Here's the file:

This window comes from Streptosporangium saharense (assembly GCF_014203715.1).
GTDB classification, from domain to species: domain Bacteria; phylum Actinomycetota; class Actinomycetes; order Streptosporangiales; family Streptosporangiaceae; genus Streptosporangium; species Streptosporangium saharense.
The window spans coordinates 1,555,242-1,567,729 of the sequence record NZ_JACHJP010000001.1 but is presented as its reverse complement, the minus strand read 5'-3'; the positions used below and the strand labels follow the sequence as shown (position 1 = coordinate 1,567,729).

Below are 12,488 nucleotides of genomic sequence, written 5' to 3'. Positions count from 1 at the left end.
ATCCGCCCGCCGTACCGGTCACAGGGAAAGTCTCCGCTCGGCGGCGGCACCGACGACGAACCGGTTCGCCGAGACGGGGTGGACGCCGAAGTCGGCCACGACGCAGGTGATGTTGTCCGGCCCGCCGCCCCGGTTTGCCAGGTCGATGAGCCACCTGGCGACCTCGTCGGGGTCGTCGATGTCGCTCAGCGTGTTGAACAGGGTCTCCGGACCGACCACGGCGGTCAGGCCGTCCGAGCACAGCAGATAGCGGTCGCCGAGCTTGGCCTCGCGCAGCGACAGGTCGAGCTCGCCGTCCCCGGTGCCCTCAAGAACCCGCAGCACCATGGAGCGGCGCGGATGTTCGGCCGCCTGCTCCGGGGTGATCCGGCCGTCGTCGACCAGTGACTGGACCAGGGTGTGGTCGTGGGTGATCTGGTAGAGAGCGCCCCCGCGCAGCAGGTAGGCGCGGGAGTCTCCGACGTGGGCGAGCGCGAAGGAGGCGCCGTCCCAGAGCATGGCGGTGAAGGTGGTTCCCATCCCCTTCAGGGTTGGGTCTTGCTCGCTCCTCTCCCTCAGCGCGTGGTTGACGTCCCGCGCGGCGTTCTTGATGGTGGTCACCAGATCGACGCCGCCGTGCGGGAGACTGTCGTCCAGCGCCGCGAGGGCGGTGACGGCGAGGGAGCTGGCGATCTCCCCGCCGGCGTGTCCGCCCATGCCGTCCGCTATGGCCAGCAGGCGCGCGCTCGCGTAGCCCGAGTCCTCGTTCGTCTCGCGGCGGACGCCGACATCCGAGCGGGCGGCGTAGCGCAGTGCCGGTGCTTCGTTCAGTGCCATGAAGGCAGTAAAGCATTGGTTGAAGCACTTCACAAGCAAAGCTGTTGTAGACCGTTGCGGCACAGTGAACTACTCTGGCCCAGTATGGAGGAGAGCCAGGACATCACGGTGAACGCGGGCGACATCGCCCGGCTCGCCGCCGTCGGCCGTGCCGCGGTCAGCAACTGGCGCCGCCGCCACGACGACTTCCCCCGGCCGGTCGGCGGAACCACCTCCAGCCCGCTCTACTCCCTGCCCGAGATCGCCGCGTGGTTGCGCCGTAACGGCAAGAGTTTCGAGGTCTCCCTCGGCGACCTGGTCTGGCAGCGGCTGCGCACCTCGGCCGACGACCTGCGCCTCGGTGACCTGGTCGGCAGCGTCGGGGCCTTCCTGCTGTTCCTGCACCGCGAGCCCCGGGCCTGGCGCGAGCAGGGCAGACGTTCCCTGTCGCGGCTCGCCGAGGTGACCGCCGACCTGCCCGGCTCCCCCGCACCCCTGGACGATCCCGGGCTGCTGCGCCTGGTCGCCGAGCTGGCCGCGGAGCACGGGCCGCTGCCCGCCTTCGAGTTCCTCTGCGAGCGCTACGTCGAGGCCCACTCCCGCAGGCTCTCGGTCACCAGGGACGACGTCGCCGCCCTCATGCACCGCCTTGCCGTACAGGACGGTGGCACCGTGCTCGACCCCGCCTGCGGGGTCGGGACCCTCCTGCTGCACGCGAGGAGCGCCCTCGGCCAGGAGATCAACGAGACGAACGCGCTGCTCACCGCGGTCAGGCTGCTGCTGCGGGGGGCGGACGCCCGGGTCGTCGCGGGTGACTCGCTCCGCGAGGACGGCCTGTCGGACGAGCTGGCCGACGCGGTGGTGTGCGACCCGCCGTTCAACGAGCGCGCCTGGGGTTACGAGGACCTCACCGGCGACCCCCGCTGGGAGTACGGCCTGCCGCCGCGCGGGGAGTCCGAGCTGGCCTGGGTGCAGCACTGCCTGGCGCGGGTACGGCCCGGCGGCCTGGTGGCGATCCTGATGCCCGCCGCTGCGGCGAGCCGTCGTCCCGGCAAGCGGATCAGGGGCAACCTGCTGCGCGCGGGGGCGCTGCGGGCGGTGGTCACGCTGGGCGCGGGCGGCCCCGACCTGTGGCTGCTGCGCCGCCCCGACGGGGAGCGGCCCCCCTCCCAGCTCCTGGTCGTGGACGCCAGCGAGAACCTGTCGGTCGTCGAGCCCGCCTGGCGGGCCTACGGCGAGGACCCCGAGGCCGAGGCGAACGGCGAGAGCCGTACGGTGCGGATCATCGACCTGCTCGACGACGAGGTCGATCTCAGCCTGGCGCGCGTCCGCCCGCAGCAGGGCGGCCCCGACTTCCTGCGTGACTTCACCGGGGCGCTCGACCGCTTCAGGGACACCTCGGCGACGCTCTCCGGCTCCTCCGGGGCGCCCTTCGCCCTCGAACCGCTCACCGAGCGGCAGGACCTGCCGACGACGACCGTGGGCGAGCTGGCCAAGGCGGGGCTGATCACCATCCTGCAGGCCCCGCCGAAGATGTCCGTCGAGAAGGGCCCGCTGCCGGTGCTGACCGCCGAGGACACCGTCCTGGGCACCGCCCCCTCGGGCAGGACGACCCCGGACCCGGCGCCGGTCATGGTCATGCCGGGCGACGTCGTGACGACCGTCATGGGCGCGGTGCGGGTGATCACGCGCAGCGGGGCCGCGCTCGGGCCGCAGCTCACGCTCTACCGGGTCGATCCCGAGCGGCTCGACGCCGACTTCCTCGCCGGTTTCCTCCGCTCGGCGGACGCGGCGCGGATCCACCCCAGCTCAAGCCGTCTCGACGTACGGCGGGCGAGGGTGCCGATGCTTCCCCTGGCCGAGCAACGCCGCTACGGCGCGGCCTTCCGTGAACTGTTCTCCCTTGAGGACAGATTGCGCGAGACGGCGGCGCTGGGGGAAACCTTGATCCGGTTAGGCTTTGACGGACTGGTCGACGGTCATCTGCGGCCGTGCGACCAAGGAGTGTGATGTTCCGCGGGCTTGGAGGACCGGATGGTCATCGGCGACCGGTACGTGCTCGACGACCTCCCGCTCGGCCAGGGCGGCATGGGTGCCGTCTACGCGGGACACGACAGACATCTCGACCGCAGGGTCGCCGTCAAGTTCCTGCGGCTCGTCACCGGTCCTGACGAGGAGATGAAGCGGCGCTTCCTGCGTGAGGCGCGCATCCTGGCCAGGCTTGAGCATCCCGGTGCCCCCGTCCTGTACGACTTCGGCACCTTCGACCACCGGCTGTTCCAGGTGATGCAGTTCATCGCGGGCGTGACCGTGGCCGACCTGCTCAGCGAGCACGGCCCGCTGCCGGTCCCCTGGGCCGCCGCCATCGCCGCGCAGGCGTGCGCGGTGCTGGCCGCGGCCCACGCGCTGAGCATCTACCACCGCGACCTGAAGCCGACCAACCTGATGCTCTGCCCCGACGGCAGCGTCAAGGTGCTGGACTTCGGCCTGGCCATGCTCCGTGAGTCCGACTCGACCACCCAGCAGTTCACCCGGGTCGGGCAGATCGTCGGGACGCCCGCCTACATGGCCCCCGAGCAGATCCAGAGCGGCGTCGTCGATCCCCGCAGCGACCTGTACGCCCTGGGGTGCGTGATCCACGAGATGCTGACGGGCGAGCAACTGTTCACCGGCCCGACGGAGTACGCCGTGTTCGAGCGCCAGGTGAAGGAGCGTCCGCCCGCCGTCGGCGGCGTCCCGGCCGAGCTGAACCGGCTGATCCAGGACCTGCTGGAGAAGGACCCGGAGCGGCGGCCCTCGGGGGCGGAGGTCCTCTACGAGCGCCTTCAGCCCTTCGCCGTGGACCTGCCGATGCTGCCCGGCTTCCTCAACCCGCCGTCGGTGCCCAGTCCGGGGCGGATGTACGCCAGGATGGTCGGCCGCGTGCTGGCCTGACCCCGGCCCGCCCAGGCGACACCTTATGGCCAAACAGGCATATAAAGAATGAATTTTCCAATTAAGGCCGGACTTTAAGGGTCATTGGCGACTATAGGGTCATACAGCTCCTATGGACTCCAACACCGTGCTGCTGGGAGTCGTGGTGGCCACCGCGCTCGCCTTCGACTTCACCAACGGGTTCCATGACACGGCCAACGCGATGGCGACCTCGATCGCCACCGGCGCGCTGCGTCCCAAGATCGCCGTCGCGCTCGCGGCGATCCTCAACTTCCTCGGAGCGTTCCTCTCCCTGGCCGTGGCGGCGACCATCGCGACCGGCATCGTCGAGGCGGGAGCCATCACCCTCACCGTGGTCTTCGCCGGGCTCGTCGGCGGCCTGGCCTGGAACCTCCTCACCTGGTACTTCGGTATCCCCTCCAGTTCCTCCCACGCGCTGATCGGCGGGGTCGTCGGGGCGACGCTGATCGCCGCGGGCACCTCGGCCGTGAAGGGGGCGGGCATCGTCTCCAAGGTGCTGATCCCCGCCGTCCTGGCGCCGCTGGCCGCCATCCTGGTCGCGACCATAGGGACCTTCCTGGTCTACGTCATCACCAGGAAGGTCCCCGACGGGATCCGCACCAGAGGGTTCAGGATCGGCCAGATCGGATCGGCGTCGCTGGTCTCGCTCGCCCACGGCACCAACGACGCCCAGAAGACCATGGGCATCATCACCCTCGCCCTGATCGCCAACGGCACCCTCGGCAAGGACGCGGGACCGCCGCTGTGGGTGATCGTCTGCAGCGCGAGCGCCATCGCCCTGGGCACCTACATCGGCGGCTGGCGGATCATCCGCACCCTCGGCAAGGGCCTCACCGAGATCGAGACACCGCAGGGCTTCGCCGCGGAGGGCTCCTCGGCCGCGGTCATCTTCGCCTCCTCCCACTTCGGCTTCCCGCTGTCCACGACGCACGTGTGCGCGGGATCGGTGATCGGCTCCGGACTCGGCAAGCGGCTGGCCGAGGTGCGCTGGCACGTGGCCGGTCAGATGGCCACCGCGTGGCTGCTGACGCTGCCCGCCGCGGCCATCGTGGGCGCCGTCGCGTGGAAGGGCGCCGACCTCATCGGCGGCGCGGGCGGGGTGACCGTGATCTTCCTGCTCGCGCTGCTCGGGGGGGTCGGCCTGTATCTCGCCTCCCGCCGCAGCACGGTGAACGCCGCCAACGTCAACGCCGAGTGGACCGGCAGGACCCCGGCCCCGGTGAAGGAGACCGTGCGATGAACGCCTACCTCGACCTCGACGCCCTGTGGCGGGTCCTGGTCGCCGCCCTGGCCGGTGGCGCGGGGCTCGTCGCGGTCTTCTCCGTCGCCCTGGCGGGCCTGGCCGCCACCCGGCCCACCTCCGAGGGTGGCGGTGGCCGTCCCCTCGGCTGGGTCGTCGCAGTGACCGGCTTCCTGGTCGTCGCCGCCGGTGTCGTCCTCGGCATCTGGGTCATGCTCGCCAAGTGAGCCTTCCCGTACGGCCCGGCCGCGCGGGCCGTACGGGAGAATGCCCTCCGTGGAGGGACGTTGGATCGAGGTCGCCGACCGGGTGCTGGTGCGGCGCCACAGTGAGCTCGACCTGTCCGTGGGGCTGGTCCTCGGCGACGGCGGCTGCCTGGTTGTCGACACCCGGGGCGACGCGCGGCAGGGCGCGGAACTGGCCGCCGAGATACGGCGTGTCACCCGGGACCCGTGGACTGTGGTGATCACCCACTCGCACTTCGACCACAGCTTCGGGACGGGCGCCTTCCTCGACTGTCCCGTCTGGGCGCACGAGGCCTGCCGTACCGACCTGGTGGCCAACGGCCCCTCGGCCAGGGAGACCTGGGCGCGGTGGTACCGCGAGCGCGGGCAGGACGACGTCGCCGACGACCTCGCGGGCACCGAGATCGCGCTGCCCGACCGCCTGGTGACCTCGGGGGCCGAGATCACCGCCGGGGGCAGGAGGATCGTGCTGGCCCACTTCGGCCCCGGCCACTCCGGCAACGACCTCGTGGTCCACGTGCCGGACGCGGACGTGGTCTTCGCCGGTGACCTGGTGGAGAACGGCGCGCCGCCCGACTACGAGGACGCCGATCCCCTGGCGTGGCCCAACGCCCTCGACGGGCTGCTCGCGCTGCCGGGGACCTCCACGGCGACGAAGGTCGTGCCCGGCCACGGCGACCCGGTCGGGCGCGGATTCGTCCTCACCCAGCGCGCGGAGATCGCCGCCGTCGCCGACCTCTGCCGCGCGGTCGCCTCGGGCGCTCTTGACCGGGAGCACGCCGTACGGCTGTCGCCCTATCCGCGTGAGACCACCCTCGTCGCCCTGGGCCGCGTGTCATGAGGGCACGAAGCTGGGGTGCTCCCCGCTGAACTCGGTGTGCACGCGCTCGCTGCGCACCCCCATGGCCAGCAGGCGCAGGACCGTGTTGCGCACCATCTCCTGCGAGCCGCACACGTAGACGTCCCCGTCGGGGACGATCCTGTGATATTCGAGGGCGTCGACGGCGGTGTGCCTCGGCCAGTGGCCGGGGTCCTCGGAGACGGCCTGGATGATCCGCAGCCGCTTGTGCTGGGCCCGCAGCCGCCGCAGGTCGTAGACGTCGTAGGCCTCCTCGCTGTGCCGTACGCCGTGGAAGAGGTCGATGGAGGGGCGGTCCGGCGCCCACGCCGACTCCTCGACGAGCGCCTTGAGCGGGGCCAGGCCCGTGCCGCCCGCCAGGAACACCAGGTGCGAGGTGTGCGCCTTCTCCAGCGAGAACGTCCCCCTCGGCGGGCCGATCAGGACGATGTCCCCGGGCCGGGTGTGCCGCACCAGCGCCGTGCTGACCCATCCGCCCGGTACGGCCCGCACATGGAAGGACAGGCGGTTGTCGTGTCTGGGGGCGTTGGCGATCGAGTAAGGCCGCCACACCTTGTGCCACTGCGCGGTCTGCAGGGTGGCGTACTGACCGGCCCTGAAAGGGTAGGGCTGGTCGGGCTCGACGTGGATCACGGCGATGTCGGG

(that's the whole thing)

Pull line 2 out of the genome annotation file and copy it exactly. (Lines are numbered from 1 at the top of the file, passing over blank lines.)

GTDB classification, from domain to species: domain Bacteria; phylum Actinomycetota; class Actinomycetes; order Streptosporangiales; family Streptosporangiaceae; genus Streptosporangium; species Streptosporangium saharense.